Re: What does the abbreviation "MZ" or "M3" mean in the Creed column of the 1897 Russian census? #translation #russia #records

Jules Levin

The Russian government was not adverse to having official subdivisions
within minority groups [after all, Russians themselves were officially
subdivided by class].  For example, in the annuals published in
Lithuania on the local ethnogeography, there are 3 official Jewish
religions:  Hasidim, Misnagdim, and Karaites.  [The orphanage organized
by the Vilna Gaon also included the Karaim as a Jewish branch.]  By 1897
there existed a Russophone wealthy community that built the Choral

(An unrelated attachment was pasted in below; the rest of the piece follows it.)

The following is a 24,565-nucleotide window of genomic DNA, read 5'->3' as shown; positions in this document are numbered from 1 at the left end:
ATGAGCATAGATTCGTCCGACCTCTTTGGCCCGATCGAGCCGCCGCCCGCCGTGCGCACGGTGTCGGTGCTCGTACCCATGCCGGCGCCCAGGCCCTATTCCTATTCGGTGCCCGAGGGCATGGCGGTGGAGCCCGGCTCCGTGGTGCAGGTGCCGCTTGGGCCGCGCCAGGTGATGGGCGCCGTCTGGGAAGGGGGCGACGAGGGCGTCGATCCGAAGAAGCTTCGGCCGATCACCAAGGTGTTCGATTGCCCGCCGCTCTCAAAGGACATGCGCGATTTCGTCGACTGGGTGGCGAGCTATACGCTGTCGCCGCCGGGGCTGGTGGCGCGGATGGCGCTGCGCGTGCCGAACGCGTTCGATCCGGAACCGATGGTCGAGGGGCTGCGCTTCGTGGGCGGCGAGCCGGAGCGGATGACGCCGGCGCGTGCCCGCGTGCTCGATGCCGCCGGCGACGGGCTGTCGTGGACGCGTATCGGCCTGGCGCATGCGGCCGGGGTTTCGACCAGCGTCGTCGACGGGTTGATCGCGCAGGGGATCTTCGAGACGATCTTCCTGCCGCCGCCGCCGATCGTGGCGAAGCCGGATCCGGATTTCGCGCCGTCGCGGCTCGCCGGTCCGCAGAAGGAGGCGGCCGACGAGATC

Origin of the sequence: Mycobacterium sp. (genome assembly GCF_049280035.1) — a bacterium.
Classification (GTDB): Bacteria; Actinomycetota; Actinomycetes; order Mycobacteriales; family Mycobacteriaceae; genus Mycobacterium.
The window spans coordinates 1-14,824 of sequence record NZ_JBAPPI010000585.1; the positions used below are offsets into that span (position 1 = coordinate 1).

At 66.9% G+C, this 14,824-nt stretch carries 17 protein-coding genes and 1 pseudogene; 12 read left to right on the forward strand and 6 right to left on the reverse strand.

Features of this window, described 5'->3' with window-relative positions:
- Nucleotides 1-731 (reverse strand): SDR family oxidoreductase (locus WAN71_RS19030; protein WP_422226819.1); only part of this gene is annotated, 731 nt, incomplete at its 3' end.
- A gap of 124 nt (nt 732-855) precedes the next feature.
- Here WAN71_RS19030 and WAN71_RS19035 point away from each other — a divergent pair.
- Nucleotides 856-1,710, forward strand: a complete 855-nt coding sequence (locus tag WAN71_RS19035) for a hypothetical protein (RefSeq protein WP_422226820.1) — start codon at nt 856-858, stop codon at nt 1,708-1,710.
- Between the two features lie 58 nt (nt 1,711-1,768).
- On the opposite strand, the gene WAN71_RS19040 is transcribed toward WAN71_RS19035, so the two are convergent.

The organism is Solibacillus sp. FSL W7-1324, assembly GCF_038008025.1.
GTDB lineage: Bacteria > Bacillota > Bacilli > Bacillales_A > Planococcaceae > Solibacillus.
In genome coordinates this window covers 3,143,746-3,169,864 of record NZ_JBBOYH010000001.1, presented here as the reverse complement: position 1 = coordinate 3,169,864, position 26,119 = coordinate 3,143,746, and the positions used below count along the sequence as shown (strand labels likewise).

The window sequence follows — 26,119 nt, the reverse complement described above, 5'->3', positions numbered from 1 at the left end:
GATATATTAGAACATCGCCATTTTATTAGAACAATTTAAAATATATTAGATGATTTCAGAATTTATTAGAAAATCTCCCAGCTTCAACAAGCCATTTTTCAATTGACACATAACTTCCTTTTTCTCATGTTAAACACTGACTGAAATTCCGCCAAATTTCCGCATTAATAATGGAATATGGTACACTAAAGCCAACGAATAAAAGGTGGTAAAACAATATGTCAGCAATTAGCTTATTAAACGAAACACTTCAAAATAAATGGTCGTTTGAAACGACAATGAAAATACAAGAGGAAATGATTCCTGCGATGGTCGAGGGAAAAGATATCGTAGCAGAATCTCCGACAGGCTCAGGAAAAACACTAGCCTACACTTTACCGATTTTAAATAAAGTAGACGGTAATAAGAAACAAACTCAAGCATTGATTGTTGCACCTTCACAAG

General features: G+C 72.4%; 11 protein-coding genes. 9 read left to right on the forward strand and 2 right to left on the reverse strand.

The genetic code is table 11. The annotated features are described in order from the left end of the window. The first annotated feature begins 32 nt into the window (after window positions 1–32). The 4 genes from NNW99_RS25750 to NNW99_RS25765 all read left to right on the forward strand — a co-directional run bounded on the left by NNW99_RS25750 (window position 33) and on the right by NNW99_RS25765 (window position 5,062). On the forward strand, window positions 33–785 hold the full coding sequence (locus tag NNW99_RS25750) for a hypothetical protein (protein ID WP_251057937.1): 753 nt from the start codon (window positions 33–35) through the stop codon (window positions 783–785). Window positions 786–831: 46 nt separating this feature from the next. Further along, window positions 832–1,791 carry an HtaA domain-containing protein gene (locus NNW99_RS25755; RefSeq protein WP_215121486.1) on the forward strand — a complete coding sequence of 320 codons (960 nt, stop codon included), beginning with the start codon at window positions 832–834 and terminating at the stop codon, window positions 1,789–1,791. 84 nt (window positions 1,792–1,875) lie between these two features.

Synagogues in the large cities, including St. Petersburg.  They used a
bilingual siddur--Russian and Hebrew.  There were Jewish newspapers
published in Russian.  It was a peculiarly Russian Reform movement. 
"Mosaic Law" might be referring to membership in such a synagogue.  
Russia had no tolerance for unofficial splinter groups, especially if
they originated in the Orthodox Church. Evangelical Christian sects were
never tolerated and were treated worse than the Jews.

Jules Levin, Los Angeles

On 5/21/2021 8:43 AM, ben.zitomer@... wrote:
Thank you for that explanation, Ilya. Do you know why only the first
four Volodarsky family members were listed with "Moses' Law", while
the the other four members were listed as Jewish with the notation
"Iud/Yud"? What is the difference between "M3" and "Iud"? I've gone
through thousands of census pages, and this is the only record I've
seen that used the abbreviation "M3".

Thank you,
Ben Zitomer

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